Morrie Rohrlick – RIP

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A New York critic once observed: “Morrie takes colored pencil and acrylics on paper and deftly transforms them into realistic, magnificent celebrations of color.” Morrie’s artwork reflects the joy he took in life, his intellectual curiosity, his love of travel and nature, his sense of humour, and his lively and generous spirit.

Marlene Chan remembers Morrie Rohrlick, painter, entrepreneur, academic, bon vivant who died this past week in San Miguel de Allende.

REMEMBERING MORRIE:

All of us who adored him, will miss Morrie Rohrlick. On behalf of Cinémagique, our heart-felt condolences go out to his wife and soulmate, Ruth, his family and friends.

Morrie and Ruth have been front row fixtures at Cinémagique from its inception; both are also longstanding contributors to the McGill Community for Lifelong Learning (MCLL). Just before leaving for his annual trip to Saint Miguel de Allende, Morrie made his presentation on David Hockney, conveying Hockney’s passion for art, making art, the meaning of art in one’s life.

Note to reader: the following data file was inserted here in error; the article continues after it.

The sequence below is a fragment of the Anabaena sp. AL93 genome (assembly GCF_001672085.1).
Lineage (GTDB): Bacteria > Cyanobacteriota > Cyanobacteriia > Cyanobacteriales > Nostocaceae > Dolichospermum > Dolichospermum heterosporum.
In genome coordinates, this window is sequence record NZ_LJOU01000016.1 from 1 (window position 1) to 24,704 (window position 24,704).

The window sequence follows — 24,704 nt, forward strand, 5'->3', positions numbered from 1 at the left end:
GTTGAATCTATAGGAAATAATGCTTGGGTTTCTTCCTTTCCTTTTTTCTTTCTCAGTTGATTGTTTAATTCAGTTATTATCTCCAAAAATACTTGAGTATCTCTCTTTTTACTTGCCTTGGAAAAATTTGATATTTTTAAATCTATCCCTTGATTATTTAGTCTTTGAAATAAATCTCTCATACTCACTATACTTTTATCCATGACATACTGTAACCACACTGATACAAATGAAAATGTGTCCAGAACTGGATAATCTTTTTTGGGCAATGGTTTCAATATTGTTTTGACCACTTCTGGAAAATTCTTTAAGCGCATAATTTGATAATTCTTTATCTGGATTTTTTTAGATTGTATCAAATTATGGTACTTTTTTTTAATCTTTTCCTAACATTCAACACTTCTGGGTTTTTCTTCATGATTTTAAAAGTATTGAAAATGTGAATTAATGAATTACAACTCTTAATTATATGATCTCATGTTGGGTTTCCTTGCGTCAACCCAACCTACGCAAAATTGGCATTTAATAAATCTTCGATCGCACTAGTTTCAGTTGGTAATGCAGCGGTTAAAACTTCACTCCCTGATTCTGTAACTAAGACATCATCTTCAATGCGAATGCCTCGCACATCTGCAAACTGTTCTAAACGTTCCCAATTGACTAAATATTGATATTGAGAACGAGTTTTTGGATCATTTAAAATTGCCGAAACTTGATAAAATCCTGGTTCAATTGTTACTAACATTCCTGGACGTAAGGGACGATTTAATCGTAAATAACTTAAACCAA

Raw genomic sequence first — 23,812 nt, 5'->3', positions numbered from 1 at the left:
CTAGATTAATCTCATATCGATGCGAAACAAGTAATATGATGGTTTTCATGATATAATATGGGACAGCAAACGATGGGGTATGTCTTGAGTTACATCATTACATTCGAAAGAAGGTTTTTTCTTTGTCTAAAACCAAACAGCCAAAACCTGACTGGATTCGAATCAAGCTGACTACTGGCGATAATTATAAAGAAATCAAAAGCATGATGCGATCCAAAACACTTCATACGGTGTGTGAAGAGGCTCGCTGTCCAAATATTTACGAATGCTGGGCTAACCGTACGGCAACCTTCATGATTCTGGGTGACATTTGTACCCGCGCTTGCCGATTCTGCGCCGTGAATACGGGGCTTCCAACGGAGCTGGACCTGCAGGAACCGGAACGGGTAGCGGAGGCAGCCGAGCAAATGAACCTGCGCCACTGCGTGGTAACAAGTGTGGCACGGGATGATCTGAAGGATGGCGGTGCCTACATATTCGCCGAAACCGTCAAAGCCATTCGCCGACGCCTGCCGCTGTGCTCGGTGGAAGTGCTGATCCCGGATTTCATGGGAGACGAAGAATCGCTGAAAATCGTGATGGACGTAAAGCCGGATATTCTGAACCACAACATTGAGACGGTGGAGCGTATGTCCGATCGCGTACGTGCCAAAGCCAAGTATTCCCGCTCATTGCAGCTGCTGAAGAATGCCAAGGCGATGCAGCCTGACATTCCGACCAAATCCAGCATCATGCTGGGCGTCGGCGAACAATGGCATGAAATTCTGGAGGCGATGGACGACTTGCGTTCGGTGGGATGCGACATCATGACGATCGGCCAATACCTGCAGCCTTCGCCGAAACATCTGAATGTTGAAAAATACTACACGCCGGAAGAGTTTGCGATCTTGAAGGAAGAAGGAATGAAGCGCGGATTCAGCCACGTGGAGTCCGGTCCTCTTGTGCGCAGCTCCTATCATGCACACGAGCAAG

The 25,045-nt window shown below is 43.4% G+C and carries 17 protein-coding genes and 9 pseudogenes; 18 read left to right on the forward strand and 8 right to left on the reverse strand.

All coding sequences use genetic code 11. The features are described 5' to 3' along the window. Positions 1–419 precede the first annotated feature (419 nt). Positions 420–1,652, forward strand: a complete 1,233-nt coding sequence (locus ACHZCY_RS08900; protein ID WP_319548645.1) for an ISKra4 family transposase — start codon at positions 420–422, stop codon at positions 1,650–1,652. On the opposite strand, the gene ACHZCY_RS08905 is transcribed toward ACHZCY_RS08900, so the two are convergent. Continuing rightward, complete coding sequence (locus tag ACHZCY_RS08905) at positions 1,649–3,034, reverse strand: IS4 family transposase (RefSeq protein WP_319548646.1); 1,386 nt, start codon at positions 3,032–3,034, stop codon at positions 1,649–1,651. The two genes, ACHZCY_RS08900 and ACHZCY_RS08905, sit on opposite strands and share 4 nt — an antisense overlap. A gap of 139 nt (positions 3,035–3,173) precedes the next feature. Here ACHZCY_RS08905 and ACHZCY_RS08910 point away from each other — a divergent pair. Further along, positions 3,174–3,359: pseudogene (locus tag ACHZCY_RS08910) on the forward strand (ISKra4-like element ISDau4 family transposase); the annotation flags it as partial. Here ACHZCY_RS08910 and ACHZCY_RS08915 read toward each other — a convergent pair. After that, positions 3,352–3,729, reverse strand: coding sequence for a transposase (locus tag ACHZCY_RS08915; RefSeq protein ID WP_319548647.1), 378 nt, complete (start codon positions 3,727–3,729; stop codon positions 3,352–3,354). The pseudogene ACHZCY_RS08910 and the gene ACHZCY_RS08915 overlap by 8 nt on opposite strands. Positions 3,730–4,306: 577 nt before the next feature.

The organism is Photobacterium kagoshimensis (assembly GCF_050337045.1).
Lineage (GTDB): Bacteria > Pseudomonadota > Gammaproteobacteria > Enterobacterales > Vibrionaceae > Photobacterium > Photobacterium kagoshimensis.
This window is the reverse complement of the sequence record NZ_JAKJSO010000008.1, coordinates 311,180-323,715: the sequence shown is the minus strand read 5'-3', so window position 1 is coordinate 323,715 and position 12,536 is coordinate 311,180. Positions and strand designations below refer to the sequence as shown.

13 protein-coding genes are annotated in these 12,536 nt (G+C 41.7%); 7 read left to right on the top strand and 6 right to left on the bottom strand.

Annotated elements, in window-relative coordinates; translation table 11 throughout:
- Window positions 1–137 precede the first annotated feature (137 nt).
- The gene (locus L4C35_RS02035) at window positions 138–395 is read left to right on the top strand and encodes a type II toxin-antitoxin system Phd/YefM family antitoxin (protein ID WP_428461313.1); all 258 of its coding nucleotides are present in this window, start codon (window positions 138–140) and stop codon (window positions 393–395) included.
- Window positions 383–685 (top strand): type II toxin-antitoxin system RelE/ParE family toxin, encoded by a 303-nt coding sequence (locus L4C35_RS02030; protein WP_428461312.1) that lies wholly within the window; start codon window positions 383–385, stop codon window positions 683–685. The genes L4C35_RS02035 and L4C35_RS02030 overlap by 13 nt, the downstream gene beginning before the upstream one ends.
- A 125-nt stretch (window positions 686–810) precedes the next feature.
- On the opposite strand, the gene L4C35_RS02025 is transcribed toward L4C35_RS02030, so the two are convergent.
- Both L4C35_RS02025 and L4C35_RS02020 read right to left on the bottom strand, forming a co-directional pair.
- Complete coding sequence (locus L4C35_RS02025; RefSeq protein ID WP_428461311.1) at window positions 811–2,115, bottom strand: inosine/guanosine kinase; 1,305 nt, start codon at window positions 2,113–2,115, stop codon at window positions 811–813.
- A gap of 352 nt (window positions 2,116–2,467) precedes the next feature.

Next to Picasso, Hockney was Morrie’s greatest influence. He once told his grandson: ‘Hockney is my life!’  The confused grandson had understood his grandfather to have said, ‘Hockey is my life!’ Morrie was all for play and mystery.

In 1986, Morrie and Ruth were walking down Cork Street, home to contemporary London galleries. Coming towards them was Hockney, sporting what Morrie described as ‘disheveled chic’. Hockney’s hair was dyed blond; he was wearing his signature striped tie, striped shirt, striped suspenders, striped socks peeking emphatically above well-worn shoes.

So at his Hockney presentation, Morrie mimicked Hockney, sporting his own horizontal striped sweater. And, with trademark humour, Morrie chose a painting of Hockney facing Picasso across a table: Picasso, not Hockney, wearing the striped shirt. Morrie the trickster, subtly and not so subtly, ‘turned the tables’. His legacy lives on in his paintings, drawings and photo-collages.